A winter mojo

Maybe it’s a general malaise, winter, too much work or not enough on reflection time. In a moment of escape from the intensity of work it occurred that I’d lost my mojo. A colleague said it wasn’t anything that a holiday wouldn’t fix.  He’s probably right.

It got me thinking about why and how we lose our mojo. Paris on stephendrain.comIs it one thing? Work perhaps?

Experience tells me it’s never one thing, not often just two things but a combination of too much and too little.

For me too much of the same, too many deadlines and too little reflection and things that add meaning to be personally.

The last bit is it. Meaning. Which is why for me the first blog in two months. A place I went to, to start getting my mojo back.

What will you do?

Stephen

The theory of luck

Apparently Stephen Hawking is fortunate to have acquired the disease “ALS” at an early age. This is one of the factors which has contributed to him living over 50 years since the diagnosis. It’s also the variable nature of the disease and he’s lucky that he has a form of the disease that appears to have stabilised. Only a very small number of sufferers of the disease are lucky enough to have the variation of ALS that he has.

Lucky too that he’s got such a big brain.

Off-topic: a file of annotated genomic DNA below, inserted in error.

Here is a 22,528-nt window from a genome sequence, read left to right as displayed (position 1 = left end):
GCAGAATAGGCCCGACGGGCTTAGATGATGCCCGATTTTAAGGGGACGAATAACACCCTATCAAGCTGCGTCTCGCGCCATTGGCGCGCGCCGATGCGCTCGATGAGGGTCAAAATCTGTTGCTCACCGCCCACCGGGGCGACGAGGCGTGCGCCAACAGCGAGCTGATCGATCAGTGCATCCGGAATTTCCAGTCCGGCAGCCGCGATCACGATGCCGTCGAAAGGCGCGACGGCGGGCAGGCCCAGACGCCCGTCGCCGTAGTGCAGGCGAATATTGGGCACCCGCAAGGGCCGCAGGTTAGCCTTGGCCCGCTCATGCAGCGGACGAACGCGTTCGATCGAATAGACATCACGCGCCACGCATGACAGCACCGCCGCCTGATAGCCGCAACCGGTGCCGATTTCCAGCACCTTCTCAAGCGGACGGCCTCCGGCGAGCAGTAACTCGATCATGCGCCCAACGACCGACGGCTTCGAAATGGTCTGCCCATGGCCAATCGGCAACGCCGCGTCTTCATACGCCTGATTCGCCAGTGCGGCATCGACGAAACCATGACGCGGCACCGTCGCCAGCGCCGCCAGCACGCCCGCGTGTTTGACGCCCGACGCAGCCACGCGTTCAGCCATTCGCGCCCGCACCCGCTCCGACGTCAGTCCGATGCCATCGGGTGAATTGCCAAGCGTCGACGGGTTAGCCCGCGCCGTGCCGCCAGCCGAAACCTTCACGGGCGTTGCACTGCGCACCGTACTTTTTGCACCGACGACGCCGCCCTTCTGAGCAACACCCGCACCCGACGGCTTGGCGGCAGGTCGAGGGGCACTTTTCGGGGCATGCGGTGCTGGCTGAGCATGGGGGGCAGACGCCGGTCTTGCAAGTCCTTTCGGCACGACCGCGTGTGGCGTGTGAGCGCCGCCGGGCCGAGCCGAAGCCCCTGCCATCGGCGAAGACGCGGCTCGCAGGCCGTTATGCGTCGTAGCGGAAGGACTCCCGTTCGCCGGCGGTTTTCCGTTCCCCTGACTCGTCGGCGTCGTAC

I thoroughly recommend his books. They’re challenging reads and for me, not being a scientist, turn the impossible into the manageable.

You can learn about Hawking’s life too, in the movie The Theory of Everything.  Eddie Redmayne was awarded the Oscar for Best Actor this week, and he does put on a pretty impressive performance. Hawking liked it too.

There’s a lot of luck in what makes us what and who we are. Some people say that we can make our luck too. Whether that’s true or not, we can certainly make the circumstances around us that shape our lives, using what we have.

Stephen Hawking had the most extraordinary back luck as a 21 year old to contract such a debilitating disease. It’s trite to say he has made an enormous difference, and continues to do so, in our understanding of the very meaning of our existence. We’re lucky to have him I reckon .

He uses his luck of a fine intellect and the good luck that went with the rotten luck in the disease to the maximum effect for himself and all of us.

I count myself as pretty lucky. But I do wonder whether I use all the luck that comes my way to the maximum effect.

Stephen

Burst

Your day job will pay the bills and hopefully give you some freedom and choices. If you’re fortunate it will also provide a level of satisfaction and future prospects.

Work is not everything but it can feel like it at times.

I’ve given up many things for work at times. It’s not just the time it’s felt like not being in the groove of doing the “other things”.

Bursting into action
Bursting into action

I’ve noticed some people travel by booking and going. Go the movies by, well, going. Having a picnic.

I enjoy all of these things and blogging too. Blogging about leadership and personal development provides me with a deeper reflection time and a level of satisfaction that complements what I get from work.